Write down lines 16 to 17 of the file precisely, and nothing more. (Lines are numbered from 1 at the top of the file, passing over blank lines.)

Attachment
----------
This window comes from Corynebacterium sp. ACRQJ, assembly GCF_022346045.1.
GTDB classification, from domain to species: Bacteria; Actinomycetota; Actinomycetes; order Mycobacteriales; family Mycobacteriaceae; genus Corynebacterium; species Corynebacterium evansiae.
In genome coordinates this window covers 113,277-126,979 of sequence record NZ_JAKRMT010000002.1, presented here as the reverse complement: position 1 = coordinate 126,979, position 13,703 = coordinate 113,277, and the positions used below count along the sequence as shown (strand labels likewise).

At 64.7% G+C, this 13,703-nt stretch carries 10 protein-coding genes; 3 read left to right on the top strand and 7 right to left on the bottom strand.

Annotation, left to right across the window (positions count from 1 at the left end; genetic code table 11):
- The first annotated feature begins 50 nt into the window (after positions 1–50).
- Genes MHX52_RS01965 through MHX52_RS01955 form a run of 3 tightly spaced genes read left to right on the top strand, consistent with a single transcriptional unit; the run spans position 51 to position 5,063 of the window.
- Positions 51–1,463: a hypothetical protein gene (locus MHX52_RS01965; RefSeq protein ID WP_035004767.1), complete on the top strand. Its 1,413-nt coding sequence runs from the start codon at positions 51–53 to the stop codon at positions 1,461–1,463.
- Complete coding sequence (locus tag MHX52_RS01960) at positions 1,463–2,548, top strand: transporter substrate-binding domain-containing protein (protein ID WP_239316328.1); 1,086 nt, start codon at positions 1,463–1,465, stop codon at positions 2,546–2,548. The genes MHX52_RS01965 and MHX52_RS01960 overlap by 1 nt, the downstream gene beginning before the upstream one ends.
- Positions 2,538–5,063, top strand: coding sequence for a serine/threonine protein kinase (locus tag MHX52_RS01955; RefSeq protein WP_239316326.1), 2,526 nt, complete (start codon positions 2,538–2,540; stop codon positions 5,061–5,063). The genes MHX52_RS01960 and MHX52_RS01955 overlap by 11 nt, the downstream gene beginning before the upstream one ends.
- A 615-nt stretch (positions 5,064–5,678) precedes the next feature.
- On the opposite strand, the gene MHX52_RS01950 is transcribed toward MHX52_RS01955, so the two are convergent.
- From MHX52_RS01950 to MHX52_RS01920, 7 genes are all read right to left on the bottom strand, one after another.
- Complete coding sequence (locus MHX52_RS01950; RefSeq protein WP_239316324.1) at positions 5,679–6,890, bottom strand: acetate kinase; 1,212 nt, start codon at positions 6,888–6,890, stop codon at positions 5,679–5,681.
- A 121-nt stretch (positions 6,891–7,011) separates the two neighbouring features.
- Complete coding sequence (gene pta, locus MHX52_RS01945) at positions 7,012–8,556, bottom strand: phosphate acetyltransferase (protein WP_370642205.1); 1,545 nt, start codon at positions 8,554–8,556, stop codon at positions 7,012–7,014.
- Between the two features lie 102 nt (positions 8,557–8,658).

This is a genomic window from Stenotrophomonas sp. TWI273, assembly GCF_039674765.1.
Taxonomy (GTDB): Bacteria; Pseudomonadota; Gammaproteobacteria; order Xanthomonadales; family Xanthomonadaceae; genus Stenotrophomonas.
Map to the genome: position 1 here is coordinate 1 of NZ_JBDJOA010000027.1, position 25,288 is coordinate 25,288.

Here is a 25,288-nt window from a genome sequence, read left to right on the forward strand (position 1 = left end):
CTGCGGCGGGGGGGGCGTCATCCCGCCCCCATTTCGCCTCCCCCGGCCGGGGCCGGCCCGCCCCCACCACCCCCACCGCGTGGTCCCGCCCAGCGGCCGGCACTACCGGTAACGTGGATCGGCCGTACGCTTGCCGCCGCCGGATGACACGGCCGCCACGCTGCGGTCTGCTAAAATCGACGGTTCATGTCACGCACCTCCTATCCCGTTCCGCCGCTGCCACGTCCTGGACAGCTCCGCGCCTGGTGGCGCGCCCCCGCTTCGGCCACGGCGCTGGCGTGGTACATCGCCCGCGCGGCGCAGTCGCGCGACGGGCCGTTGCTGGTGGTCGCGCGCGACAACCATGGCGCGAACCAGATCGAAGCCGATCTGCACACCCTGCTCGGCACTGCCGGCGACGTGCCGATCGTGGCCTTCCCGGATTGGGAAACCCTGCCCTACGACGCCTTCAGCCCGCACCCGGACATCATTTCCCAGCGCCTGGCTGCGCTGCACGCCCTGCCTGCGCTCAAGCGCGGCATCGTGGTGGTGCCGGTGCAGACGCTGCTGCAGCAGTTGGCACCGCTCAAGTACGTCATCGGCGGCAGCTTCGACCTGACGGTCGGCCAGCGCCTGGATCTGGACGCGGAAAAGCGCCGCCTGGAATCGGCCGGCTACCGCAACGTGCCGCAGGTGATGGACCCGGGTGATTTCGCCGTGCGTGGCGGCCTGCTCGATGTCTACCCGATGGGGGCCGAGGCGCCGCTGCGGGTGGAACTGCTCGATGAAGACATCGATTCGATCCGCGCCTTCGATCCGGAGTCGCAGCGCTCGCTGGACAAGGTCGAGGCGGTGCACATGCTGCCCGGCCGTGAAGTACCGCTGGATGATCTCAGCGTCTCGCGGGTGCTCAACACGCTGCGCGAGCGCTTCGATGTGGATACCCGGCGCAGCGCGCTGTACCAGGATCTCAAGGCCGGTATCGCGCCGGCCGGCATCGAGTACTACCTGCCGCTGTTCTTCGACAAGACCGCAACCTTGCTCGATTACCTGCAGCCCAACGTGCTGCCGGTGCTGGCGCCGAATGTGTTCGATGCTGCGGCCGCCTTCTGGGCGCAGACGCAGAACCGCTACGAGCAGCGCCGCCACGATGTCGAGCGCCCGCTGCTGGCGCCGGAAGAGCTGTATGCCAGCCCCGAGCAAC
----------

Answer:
- Complete coding sequence (gene pta, locus MHX52_RS01945) at positions 7,012–8,556, bottom strand: phosphate acetyltransferase (protein WP_370642205.1); 1,545 nt, start codon at positions 8,554–8,556, stop codon at positions 7,012–7,014.
- Between the two features lie 102 nt (positions 8,557–8,658).